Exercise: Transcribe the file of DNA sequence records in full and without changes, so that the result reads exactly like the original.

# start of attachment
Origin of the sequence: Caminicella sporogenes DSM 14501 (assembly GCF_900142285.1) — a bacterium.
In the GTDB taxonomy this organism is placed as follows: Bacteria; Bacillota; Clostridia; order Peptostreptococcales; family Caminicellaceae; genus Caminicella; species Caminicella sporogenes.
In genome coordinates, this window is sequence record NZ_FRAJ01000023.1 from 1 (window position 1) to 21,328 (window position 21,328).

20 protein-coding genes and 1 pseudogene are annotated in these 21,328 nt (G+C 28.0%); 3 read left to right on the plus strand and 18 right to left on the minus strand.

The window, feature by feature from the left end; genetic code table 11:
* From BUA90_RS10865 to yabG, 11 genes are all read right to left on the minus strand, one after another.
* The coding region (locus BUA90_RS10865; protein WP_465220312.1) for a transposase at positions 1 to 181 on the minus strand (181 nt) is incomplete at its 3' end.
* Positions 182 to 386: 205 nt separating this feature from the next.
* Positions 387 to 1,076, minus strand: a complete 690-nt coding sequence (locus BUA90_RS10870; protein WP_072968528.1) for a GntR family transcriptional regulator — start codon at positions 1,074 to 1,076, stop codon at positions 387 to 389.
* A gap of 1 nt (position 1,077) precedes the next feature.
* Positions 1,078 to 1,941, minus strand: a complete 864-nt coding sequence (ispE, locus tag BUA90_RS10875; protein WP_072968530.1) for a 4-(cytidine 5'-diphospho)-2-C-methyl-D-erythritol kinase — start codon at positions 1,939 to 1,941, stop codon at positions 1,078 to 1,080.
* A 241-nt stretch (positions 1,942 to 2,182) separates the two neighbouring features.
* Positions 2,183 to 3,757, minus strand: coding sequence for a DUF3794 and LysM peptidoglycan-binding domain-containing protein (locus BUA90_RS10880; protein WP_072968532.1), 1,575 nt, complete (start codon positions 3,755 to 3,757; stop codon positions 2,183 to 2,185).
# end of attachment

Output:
Origin of the sequence: Caminicella sporogenes DSM 14501 (assembly GCF_900142285.1) — a bacterium.
In the GTDB taxonomy this organism is placed as follows: Bacteria; Bacillota; Clostridia; order Peptostreptococcales; family Caminicellaceae; genus Caminicella; species Caminicella sporogenes.
In genome coordinates, this window is sequence record NZ_FRAJ01000023.1 from 1 (window position 1) to 21,328 (window position 21,328).

20 protein-coding genes and 1 pseudogene are annotated in these 21,328 nt (G+C 28.0%); 3 read left to right on the plus strand and 18 right to left on the minus strand.

The window, feature by feature from the left end; genetic code table 11:
* From BUA90_RS10865 to yabG, 11 genes are all read right to left on the minus strand, one after another.
* The coding region (locus BUA90_RS10865; protein WP_465220312.1) for a transposase at positions 1 to 181 on the minus strand (181 nt) is incomplete at its 3' end.
* Positions 182 to 386: 205 nt separating this feature from the next.
* Positions 387 to 1,076, minus strand: a complete 690-nt coding sequence (locus BUA90_RS10870; protein WP_072968528.1) for a GntR family transcriptional regulator — start codon at positions 1,074 to 1,076, stop codon at positions 387 to 389.
* A gap of 1 nt (position 1,077) precedes the next feature.
* Positions 1,078 to 1,941, minus strand: a complete 864-nt coding sequence (ispE, locus tag BUA90_RS10875; protein WP_072968530.1) for a 4-(cytidine 5'-diphospho)-2-C-methyl-D-erythritol kinase — start codon at positions 1,939 to 1,941, stop codon at positions 1,078 to 1,080.
* A 241-nt stretch (positions 1,942 to 2,182) separates the two neighbouring features.
* Positions 2,183 to 3,757, minus strand: coding sequence for a DUF3794 and LysM peptidoglycan-binding domain-containing protein (locus BUA90_RS10880; protein WP_072968532.1), 1,575 nt, complete (start codon positions 3,755 to 3,757; stop codon positions 2,183 to 2,185).